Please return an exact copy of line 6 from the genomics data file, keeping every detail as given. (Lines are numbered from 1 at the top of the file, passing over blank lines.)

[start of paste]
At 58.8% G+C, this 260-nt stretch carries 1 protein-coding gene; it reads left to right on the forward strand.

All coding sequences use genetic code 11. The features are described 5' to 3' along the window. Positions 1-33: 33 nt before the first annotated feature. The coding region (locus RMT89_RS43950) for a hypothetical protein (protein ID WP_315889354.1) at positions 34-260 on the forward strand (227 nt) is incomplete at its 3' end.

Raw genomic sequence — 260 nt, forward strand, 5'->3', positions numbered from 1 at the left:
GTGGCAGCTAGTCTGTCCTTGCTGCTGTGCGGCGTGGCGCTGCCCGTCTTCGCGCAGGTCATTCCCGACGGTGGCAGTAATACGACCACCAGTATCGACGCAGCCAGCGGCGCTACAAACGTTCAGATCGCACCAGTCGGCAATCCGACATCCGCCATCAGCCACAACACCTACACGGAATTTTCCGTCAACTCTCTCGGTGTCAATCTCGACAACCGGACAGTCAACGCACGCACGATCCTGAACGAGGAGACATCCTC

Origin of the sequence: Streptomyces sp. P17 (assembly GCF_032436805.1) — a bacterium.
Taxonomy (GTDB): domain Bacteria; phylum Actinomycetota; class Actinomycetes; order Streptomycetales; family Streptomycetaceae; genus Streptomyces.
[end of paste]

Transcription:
Taxonomy (GTDB): domain Bacteria; phylum Actinomycetota; class Actinomycetes; order Streptomycetales; family Streptomycetaceae; genus Streptomyces.